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  Global Views
The wrath of Arabs
"US GIs Should Be Educated Not to Torture"
Special Contribution
By Kamel Abu Jaber
Arab culture is known in sociological terms as a "shame culture" in which great emphasis is placed on modesty and piety. Such attitudes are reinforced by Islam where the faithful are enjoined to adhere to these moral principles in both the private and public spheres.

Sex is a taboo subject and sexual misconduct is harshly dealt with. Men and women must dress modestly and never expose what are considered to be the "private parts" of their bodies until after marriage.

Men and women are told not to stare or gaze at each other but to lower their eyes in modesty and piety. One of the most important problems of the Moslem minorities in the west is that concerning the way they dress which seems to irritate not only ordinary western citizens but their government too.

Islam also places great value on cleanliness of both body and mind. Cleanliness is regarded as part and parcel of faith. "Cleanliness is of faith" is a proverb repeatedly used in the Moslem world. A good Moslem must wash at least five times a day, before each of the prescribed prayers. The entire body of course is washed completely frequently during the week.

A soldier identified in press reports as Spc. Lynndie England, 21, points to a hooded and naked prisoner lined up with others at Abu Ghraib. England has not been charged in the abuse scandal, but she is being detained at Fort Bragg, N.C. Courtesy CBS
Abuses of Iraqi Prisoners of War Photo Gallery

Even young people are supposed to dress with modesty and decorum not only when they are on the street or attending school but also in their homes. Early in life a child is instructed to dress properly even in front of his parents. At that early age he is taught to take his or her bath in private. The child is also taught how to sit properly making sure that none of the private parts are exposed.

That is why it is particularly very humiliating and shocking in the largely conservative Moslem society both in the religious and the social sense when an adult, not a child, is forced to strip naked in public, among strangers, male and female.

Such torture is not just criminal but sadistic too. The fact that such humiliation was imposed on Iraqi prisoners in the notorious Abu Ghraib prison by Americans was the more shocking.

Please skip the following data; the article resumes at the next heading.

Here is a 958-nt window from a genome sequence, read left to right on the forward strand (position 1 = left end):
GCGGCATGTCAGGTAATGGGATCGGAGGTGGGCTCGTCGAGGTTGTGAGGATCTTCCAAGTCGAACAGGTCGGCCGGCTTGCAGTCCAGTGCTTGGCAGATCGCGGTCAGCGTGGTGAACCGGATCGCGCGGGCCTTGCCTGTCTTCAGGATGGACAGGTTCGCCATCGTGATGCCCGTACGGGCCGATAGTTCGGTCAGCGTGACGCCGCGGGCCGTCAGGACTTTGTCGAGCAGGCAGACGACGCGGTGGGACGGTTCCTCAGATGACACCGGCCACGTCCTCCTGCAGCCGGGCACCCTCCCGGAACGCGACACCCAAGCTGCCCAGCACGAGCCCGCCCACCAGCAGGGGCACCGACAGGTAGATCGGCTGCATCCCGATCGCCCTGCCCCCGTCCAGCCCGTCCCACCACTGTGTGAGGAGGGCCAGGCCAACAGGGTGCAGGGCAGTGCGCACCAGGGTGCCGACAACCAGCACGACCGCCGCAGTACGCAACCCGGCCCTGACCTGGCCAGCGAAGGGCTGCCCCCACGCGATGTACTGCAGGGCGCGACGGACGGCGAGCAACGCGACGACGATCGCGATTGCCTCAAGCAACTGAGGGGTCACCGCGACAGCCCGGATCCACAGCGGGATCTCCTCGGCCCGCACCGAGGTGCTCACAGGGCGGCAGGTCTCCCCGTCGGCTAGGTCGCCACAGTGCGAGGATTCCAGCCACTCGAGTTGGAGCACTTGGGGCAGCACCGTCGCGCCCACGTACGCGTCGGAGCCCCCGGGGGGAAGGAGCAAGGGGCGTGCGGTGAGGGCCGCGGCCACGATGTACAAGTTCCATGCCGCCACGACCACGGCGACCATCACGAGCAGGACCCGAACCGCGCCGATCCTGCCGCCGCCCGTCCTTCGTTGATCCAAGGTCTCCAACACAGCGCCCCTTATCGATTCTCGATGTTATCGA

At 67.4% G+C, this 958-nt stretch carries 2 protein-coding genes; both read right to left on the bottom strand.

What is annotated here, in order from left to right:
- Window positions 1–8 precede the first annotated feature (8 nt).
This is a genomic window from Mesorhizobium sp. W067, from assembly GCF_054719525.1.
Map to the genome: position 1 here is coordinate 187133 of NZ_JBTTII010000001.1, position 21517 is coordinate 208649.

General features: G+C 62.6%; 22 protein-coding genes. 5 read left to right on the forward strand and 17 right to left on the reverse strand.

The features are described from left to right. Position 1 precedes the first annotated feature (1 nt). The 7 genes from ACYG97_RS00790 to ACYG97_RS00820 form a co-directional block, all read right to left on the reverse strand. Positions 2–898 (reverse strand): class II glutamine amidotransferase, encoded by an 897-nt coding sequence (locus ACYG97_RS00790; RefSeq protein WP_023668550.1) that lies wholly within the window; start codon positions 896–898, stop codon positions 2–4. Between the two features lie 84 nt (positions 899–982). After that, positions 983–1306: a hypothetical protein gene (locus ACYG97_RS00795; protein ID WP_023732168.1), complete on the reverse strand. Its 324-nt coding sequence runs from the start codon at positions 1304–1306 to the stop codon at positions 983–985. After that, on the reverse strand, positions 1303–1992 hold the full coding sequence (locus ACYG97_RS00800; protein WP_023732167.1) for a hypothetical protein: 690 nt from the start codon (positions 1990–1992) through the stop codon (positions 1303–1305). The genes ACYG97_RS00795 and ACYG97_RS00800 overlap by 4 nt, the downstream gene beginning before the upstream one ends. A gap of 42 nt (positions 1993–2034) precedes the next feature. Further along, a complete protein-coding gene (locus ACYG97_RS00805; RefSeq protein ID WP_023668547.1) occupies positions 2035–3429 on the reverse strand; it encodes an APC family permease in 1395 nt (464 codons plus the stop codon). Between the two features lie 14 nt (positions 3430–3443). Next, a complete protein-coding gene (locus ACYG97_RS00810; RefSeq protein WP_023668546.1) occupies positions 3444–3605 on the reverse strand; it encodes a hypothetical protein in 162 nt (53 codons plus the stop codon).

The New York Times (May 4, 2004), reported a released Iraqi prisoner as saying, "This is not expected of the Americans. They are civilized people." "When the Americans came, I was so happy. After I was arrested, the picture is changed." The Arab, indeed the entire world and in particular the Moslem world was shocked and dismayed.

Bush (Left), Rumsfeld
After all, only animals display their private parts in public. Man was created differently and is ashamed. Regular beatings, black hoods over the head are bad enough, but the worst insult was to be stripped naked and then to be made to bend over a wall with the impression of possible rape was worse. This particular prisoner said that when they arrested him, one of the American soldiers urinated on him. Urine is considered to be unclean in religious terms in Islam and constitutes a particularly demeaning insult. American soldiers should have been thoroughly briefed on such matters before being sent to Iraq.

President George Bush, Defense Secretary Donald Rumsfeld and other American officials made an apology and showed implicit acknowledgment of the shameful deed. It is also questionable if the apology would make up for everything. The authority should embark on extensive training campaign of education in this regard.

Other Stories by Dr. Kamel Abu Jaber
    What Will Happen after Power Transfer in ...

Dr. Kamel S. Abu Jaber has been president of the Jordan Institute of Diplomacy since 1997. Previously, Dr. Jaber served as Jordan's economic minister, as a senator, and as foreign minister. After earning Ph.D in politics from Syracuse Univ. in 1965 Dr. Jaber taught politics and economics at the Univ. of Jordan and at America's Smith College and Emory Univ. He has authored numerous books including "The Palestinians: People of the Olive Tree." He contributes a number of newspapers around the world.






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